Let us agree that all dogs drool. Usually this occurs around food, other dogs in season, or good smells that are being tasted and smelled. Excessive drool in giant breeds has to do with a shortened muzzle and the jowls of a dog falling loosely and opening up the mouth so the flews are flopped out and direct the saliva outside of the confines of the mouth. A “dry mouth” Newfoundland is a dog with an appropriate muzzle to jowl length. And the giant breed dog produces more noticeable saliva because they have bigger mouths.
    The ADA only requires the service dog be unobtrusive, not hidden. We do train our dogs to go under tables or lay under feet of their adult service dog handlers. The worst we see out in the field is when our service dogs relax and start to snore under the table often surprising the waitstaff in restaurants.
    These service dogs are trained to Delta Society (now Pet Partners) and Assistant Dogs International standards with over 200 hours of Public Access work alone.
    These dogs are heroes for the family’s with eloping children. Please be careful not to dismiss their very important work for children on the autism spectrum. Newfoundlands can and do, make wonderful service dogs. ,
    Thank you!

    • Dr. B July 8, 2015 at 5:14 pm #

      The above comment from Kirsten is based on the work of “Autism Anchoring Dogs” (AAD) Obviously, this is an organization that has studied and worked with children using large-breed dogs with considerable success. We applaud their efforts and appreciate this wise and useful response. To learn more about AAD and the work they do, go to: http://autismanchoringdogs.org. Thank you Kirsten for your response! It was informative and helpful.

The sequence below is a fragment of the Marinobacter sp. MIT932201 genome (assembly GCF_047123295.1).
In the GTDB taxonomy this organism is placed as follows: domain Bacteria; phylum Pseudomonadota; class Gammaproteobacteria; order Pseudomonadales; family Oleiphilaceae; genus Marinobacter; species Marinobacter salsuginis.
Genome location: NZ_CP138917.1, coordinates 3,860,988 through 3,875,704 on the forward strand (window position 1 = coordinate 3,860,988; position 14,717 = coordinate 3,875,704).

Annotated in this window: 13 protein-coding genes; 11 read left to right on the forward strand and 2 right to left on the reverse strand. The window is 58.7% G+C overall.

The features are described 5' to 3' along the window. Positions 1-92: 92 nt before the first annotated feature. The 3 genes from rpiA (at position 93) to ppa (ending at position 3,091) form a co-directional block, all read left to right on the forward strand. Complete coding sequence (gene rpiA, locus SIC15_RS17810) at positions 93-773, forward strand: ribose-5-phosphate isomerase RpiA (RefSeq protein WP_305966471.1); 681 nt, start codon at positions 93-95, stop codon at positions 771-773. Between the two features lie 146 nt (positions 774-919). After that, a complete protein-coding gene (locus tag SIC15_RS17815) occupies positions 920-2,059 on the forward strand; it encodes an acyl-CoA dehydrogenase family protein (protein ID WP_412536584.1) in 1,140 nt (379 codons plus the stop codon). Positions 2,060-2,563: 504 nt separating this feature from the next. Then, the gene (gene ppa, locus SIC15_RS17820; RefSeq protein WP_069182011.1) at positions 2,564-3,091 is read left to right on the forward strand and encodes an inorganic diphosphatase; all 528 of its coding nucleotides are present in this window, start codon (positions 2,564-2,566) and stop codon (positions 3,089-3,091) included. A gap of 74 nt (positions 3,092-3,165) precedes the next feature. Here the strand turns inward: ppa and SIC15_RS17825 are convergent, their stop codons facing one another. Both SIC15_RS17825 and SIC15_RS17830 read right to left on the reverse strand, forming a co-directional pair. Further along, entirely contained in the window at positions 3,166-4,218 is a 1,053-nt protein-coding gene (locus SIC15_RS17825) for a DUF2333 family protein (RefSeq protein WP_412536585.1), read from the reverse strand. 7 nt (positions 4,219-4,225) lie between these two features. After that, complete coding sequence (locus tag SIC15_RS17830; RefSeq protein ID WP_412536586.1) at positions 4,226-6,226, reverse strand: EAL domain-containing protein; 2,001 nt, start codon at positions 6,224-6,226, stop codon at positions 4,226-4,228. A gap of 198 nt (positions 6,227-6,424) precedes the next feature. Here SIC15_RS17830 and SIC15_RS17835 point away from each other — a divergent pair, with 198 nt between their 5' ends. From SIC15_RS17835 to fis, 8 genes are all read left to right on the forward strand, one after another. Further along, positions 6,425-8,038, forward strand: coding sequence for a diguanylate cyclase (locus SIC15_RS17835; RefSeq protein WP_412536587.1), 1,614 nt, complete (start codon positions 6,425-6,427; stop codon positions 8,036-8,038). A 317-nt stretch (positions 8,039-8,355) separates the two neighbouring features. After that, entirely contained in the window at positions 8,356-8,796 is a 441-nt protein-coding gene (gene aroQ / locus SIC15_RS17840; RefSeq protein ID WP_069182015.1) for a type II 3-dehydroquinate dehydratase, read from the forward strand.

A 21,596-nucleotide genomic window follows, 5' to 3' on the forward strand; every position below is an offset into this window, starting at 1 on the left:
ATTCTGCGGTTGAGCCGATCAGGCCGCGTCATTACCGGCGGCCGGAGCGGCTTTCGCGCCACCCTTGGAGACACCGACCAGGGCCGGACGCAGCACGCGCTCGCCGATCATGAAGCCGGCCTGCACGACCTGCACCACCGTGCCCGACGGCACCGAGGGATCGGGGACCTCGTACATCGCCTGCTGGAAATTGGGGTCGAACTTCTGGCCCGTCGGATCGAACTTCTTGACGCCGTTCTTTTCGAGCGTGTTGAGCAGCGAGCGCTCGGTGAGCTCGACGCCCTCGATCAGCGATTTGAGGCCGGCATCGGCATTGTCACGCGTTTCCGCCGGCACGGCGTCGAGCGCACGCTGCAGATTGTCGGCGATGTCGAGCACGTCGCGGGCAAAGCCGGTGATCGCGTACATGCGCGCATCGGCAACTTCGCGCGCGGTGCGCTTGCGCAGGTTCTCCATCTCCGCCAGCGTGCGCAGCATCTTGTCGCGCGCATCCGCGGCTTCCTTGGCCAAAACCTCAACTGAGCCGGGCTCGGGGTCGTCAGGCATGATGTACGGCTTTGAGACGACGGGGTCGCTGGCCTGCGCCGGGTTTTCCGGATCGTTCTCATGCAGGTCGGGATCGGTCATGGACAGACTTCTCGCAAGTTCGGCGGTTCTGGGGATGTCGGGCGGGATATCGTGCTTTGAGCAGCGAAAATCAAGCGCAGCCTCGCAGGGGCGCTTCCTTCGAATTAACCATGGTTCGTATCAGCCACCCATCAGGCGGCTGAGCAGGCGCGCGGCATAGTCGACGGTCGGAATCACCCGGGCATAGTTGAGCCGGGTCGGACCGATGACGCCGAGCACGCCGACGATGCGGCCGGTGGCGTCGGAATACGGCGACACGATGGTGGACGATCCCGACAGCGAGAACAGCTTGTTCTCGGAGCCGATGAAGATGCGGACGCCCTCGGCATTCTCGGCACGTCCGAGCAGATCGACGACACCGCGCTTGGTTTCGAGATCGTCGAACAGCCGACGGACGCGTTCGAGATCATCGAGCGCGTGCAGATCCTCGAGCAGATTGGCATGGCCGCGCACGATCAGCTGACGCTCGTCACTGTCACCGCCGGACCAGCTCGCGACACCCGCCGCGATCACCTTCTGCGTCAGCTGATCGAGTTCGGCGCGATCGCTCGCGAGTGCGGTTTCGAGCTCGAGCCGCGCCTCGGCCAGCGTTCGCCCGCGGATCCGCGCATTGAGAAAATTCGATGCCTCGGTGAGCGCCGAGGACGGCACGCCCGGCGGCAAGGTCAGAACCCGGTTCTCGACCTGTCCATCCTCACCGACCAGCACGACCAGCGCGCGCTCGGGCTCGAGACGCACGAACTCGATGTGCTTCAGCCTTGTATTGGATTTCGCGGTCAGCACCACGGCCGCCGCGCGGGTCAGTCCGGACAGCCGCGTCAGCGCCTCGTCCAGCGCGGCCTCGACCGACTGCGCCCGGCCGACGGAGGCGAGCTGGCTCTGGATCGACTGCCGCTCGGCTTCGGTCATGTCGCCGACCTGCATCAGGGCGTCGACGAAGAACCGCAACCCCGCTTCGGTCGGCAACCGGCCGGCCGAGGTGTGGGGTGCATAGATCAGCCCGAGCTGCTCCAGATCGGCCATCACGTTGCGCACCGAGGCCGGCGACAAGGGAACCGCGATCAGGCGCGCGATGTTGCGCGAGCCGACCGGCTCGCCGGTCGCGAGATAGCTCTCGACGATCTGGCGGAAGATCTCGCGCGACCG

14. Anni November 17, 2015 at 6:40 am #

    When I was diagnosed with epilepsy in my teens, my mother decided that our next dog would be a service-dog. As I had a few unfortunate seizures at home when I was alone, my parents wanted a dog there who could react in the best way possible and maby even realize and be able to warn me a little if something was to happend.
    So along came Bellamy, the most beautiful, sweet, love-loving landseer imaginable. Bellamy sure had a whole lotta character and took a good 1.5yrs to be trained as this lil’ missy was a bit of a hellraiser for a few months. But once she calmed down, there has never been one like her.
    Luckily I have been seizure-free for years now, but I specifically remember this one time I got to see what a service-dog really does;
    I was visiting my folks in the countryside and B was outside with me. We’d been playing and after that I decided to take a walk on a field alone. As I was walking I stopped all of a sudden, the world felt a little spinnier and for a second I thought the worst was to happen. I didn’t have time to react when I felt like I was going to lose my balance, but out of nowhere, B ran right to me, placed itself sideways infront of me with a little weight at my upper legs so that I could simply lean on her ’till I felt better. She honestly came without me making a whisper. Out. Of. Nowhere.